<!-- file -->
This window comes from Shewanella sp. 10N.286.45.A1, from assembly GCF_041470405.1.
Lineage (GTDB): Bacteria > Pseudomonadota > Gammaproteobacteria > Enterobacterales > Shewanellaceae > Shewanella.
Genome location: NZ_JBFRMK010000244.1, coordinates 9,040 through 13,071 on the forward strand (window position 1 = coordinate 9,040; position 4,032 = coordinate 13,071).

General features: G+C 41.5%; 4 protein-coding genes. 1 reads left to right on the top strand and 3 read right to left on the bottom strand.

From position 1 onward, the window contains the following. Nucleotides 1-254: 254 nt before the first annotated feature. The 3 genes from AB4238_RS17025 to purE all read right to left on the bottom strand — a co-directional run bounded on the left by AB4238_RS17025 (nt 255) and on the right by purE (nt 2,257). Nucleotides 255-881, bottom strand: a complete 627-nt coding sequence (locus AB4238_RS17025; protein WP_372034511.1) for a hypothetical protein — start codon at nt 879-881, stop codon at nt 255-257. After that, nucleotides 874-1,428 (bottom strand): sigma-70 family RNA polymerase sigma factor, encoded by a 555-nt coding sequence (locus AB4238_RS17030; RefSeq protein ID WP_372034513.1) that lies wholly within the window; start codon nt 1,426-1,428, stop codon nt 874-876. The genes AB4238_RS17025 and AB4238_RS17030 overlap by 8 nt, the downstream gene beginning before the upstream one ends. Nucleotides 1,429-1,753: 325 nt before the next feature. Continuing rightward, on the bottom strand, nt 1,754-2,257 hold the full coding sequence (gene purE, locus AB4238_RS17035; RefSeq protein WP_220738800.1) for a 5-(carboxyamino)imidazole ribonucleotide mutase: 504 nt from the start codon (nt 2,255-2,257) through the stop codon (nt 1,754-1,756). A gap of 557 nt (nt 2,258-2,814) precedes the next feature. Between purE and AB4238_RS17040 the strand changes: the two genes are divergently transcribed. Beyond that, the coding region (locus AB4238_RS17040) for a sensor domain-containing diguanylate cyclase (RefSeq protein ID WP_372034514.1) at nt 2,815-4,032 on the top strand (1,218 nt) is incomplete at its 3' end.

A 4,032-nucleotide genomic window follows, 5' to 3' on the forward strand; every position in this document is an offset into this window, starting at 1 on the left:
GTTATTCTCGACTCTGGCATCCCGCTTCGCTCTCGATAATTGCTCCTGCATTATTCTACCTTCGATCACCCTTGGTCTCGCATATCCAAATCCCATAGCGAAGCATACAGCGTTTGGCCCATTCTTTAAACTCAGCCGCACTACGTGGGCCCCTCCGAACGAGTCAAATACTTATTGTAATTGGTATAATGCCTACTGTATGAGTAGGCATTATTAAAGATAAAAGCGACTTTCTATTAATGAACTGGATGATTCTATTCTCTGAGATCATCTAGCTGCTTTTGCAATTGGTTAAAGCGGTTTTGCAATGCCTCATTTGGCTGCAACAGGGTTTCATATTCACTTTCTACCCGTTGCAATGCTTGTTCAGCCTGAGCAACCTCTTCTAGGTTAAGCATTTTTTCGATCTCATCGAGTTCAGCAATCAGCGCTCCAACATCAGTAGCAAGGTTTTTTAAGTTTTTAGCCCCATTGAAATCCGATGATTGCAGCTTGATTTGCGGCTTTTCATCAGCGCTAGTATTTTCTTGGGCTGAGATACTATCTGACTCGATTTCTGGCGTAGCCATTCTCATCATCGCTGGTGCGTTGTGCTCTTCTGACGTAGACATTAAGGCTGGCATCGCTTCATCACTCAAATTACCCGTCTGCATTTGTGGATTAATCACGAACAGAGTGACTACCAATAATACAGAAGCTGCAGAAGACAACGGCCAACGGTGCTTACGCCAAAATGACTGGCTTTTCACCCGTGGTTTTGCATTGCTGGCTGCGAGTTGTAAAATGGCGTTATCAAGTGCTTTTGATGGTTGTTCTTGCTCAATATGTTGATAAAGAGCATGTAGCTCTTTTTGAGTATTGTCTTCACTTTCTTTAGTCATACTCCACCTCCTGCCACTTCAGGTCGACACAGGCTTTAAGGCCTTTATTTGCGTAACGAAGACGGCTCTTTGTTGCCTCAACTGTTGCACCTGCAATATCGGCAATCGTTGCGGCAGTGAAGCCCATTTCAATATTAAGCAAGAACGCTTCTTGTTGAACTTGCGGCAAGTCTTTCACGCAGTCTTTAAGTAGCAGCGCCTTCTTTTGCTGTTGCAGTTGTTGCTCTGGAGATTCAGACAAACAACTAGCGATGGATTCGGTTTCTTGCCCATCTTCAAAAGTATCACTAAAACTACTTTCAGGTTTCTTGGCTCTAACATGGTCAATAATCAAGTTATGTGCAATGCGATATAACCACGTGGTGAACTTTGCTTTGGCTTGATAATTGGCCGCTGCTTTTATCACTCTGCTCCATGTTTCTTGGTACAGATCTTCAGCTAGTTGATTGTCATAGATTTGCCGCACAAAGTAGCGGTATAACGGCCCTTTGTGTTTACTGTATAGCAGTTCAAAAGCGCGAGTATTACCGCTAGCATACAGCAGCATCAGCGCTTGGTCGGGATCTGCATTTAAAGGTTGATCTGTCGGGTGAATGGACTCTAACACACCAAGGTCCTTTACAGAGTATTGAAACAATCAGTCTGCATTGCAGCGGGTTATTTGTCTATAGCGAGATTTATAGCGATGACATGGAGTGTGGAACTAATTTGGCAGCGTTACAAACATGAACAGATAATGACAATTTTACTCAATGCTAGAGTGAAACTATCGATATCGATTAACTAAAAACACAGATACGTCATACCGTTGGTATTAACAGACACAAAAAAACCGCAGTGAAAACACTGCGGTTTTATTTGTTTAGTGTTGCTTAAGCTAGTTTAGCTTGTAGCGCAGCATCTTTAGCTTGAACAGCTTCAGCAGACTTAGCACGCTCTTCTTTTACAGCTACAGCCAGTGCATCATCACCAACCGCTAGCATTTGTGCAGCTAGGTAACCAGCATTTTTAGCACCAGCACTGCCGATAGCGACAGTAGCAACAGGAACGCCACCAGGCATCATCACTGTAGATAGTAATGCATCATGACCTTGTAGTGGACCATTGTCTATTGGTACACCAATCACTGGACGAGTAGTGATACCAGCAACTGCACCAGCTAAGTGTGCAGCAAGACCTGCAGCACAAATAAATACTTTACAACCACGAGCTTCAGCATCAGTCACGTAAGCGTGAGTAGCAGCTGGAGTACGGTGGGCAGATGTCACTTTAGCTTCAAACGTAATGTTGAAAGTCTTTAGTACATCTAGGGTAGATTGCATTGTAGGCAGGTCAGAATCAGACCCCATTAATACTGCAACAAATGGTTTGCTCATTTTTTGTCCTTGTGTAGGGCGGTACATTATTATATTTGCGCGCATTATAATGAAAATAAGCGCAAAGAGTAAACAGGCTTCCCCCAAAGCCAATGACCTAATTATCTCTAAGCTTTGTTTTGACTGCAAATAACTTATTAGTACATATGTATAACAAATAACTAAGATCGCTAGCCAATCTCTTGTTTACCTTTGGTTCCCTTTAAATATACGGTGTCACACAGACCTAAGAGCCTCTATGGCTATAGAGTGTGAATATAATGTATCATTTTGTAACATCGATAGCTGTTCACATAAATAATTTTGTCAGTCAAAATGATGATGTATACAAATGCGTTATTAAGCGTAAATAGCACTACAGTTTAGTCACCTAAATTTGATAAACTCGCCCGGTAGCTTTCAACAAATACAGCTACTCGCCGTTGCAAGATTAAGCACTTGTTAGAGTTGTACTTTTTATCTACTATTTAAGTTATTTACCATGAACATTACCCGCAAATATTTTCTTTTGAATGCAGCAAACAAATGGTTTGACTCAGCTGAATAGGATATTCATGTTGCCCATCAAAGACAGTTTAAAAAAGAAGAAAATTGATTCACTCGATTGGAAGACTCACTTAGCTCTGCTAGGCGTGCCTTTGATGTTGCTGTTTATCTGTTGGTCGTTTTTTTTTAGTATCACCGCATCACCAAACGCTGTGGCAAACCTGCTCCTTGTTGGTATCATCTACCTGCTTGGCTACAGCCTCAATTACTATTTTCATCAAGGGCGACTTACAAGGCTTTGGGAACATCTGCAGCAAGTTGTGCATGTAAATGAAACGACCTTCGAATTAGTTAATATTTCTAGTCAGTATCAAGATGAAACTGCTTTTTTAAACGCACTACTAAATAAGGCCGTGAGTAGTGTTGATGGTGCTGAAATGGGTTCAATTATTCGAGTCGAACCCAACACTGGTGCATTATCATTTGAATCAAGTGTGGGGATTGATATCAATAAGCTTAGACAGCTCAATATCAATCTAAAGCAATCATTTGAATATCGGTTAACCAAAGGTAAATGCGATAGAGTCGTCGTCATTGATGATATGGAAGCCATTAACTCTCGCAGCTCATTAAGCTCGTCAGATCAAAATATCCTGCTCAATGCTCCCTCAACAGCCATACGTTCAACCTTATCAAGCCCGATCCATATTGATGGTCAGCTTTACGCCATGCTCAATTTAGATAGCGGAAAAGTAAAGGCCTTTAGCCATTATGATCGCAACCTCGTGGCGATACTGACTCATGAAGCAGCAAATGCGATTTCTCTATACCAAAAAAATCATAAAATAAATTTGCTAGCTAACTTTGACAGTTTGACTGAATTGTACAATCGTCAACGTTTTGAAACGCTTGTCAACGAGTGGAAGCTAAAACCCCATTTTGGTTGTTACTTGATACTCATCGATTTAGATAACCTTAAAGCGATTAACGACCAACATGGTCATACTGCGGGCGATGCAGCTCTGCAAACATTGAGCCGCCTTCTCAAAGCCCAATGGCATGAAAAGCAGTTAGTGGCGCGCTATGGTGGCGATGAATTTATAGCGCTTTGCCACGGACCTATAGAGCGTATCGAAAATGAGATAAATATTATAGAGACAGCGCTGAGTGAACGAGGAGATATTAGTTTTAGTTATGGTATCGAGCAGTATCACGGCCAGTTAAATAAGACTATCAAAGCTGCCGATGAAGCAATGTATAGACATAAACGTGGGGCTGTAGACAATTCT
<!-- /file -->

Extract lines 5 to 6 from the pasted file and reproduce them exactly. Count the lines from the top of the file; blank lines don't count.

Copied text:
From position 1 onward, the window contains the following. Nucleotides 1-254: 254 nt before the first annotated feature. The 3 genes from AB4238_RS17025 to purE all read right to left on the bottom strand — a co-directional run bounded on the left by AB4238_RS17025 (nt 255) and on the right by purE (nt 2,257). Nucleotides 255-881, bottom strand: a complete 627-nt coding sequence (locus AB4238_RS17025; protein WP_372034511.1) for a hypothetical protein — start codon at nt 879-881, stop codon at nt 255-257. After that, nucleotides 874-1,428 (bottom strand): sigma-70 family RNA polymerase sigma factor, encoded by a 555-nt coding sequence (locus AB4238_RS17030; RefSeq protein ID WP_372034513.1) that lies wholly within the window; start codon nt 1,426-1,428, stop codon nt 874-876. The genes AB4238_RS17025 and AB4238_RS17030 overlap by 8 nt, the downstream gene beginning before the upstream one ends. Nucleotides 1,429-1,753: 325 nt before the next feature. Continuing rightward, on the bottom strand, nt 1,754-2,257 hold the full coding sequence (gene purE, locus AB4238_RS17035; RefSeq protein WP_220738800.1) for a 5-(carboxyamino)imidazole ribonucleotide mutase: 504 nt from the start codon (nt 2,255-2,257) through the stop codon (nt 1,754-1,756). A gap of 557 nt (nt 2,258-2,814) precedes the next feature. Between purE and AB4238_RS17040 the strand changes: the two genes are divergently transcribed. Beyond that, the coding region (locus AB4238_RS17040) for a sensor domain-containing diguanylate cyclase (RefSeq protein ID WP_372034514.1) at nt 2,815-4,032 on the top strand (1,218 nt) is incomplete at its 3' end.

A 4,032-nucleotide genomic window follows, 5' to 3' on the forward strand; every position in this document is an offset into this window, starting at 1 on the left: